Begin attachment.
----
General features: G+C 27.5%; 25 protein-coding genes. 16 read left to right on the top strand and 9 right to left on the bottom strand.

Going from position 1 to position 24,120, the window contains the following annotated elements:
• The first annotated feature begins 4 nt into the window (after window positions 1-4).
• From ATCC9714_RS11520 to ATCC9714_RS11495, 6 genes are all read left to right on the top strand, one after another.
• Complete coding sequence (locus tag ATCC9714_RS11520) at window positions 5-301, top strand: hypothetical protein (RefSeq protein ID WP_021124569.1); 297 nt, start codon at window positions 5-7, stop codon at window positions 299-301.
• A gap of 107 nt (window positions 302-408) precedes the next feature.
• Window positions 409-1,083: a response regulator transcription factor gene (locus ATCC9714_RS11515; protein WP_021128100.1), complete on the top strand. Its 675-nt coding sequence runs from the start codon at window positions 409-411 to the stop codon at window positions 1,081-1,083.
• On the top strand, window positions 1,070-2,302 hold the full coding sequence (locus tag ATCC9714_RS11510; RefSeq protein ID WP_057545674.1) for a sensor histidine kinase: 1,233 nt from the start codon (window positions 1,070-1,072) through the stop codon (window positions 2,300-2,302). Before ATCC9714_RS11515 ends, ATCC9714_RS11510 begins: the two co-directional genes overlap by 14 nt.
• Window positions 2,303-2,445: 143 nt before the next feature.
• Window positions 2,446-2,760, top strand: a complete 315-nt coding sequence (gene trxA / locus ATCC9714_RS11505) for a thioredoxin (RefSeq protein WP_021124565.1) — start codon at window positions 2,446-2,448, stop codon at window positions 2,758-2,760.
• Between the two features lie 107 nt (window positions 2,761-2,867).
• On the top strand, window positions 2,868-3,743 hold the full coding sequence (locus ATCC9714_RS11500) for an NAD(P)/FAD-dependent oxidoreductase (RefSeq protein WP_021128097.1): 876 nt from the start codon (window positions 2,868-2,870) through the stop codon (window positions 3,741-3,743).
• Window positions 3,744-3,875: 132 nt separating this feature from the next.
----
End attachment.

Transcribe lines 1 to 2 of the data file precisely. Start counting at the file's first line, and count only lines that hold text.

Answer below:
General features: G+C 27.5%; 25 protein-coding genes. 16 read left to right on the top strand and 9 right to left on the bottom strand.

Going from position 1 to position 24,120, the window contains the following annotated elements: